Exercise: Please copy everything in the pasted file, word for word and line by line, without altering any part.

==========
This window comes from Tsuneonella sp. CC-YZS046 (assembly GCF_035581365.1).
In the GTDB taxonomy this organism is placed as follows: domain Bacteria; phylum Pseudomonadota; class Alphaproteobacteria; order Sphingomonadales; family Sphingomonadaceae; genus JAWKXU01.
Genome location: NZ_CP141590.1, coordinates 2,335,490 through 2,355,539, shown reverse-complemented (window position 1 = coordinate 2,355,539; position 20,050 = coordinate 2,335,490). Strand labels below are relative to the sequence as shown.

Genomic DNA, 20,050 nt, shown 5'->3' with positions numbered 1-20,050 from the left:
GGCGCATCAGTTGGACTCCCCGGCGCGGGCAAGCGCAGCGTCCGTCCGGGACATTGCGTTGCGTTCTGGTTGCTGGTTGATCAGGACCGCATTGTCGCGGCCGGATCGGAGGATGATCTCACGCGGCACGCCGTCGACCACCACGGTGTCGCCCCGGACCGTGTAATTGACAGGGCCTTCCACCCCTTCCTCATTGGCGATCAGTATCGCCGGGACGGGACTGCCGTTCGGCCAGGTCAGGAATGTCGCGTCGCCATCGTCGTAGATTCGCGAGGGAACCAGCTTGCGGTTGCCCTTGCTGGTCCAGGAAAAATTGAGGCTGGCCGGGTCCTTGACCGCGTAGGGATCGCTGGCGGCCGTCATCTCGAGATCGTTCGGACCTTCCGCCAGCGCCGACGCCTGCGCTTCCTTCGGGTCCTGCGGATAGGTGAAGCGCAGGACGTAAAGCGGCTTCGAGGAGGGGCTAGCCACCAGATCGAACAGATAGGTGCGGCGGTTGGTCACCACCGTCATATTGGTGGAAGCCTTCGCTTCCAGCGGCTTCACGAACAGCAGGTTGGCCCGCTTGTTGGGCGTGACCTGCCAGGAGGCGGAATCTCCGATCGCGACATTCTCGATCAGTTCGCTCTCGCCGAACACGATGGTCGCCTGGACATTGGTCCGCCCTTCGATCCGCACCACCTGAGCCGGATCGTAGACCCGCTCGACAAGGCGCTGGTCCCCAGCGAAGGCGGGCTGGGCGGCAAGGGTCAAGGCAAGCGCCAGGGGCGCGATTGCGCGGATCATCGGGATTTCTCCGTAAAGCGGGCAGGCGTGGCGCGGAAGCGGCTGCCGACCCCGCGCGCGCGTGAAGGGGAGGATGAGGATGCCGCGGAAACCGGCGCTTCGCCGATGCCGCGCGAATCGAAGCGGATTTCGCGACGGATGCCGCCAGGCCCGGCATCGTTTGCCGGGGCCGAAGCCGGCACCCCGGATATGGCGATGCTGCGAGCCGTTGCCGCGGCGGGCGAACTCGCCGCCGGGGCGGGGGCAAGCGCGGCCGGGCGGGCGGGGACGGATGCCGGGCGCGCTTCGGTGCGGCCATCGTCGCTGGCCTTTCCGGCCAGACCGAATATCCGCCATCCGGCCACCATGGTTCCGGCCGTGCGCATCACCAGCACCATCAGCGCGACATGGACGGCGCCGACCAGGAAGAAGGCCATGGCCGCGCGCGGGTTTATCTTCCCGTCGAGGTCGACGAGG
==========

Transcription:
This window comes from Tsuneonella sp. CC-YZS046 (assembly GCF_035581365.1).
In the GTDB taxonomy this organism is placed as follows: domain Bacteria; phylum Pseudomonadota; class Alphaproteobacteria; order Sphingomonadales; family Sphingomonadaceae; genus JAWKXU01.
Genome location: NZ_CP141590.1, coordinates 2,335,490 through 2,355,539, shown reverse-complemented (window position 1 = coordinate 2,355,539; position 20,050 = coordinate 2,335,490). Strand labels below are relative to the sequence as shown.

Genomic DNA, 20,050 nt, shown 5'->3' with positions numbered 1-20,050 from the left:
GGCGCATCAGTTGGACTCCCCGGCGCGGGCAAGCGCAGCGTCCGTCCGGGACATTGCGTTGCGTTCTGGTTGCTGGTTGATCAGGACCGCATTGTCGCGGCCGGATCGGAGGATGATCTCACGCGGCACGCCGTCGACCACCACGGTGTCGCCCCGGACCGTGTAATTGACAGGGCCTTCCACCCCTTCCTCATTGGCGATCAGTATCGCCGGGACGGGACTGCCGTTCGGCCAGGTCAGGAATGTCGCGTCGCCATCGTCGTAGATTCGCGAGGGAACCAGCTTGCGGTTGCCCTTGCTGGTCCAGGAAAAATTGAGGCTGGCCGGGTCCTTGACCGCGTAGGGATCGCTGGCGGCCGTCATCTCGAGATCGTTCGGACCTTCCGCCAGCGCCGACGCCTGCGCTTCCTTCGGGTCCTGCGGATAGGTGAAGCGCAGGACGTAAAGCGGCTTCGAGGAGGGGCTAGCCACCAGATCGAACAGATAGGTGCGGCGGTTGGTCACCACCGTCATATTGGTGGAAGCCTTCGCTTCCAGCGGCTTCACGAACAGCAGGTTGGCCCGCTTGTTGGGCGTGACCTGCCAGGAGGCGGAATCTCCGATCGCGACATTCTCGATCAGTTCGCTCTCGCCGAACACGATGGTCGCCTGGACATTGGTCCGCCCTTCGATCCGCACCACCTGAGCCGGATCGTAGACCCGCTCGACAAGGCGCTGGTCCCCAGCGAAGGCGGGCTGGGCGGCAAGGGTCAAGGCAAGCGCCAGGGGCGCGATTGCGCGGATCATCGGGATTTCTCCGTAAAGCGGGCAGGCGTGGCGCGGAAGCGGCTGCCGACCCCGCGCGCGCGTGAAGGGGAGGATGAGGATGCCGCGGAAACCGGCGCTTCGCCGATGCCGCGCGAATCGAAGCGGATTTCGCGACGGATGCCGCCAGGCCCGGCATCGTTTGCCGGGGCCGAAGCCGGCACCCCGGATATGGCGATGCTGCGAGCCGTTGCCGCGGCGGGCGAACTCGCCGCCGGGGCGGGGGCAAGCGCGGCCGGGCGGGCGGGGACGGATGCCGGGCGCGCTTCGGTGCGGCCATCGTCGCTGGCCTTTCCGGCCAGACCGAATATCCGCCATCCGGCCACCATGGTTCCGGCCGTGCGCATCACCAGCACCATCAGCGCGACATGGACGGCGCCGACCAGGAAGAAGGCCATGGCCGCGCGCGGGTTTATCTTCCCGTCGAGGTCGACGAGG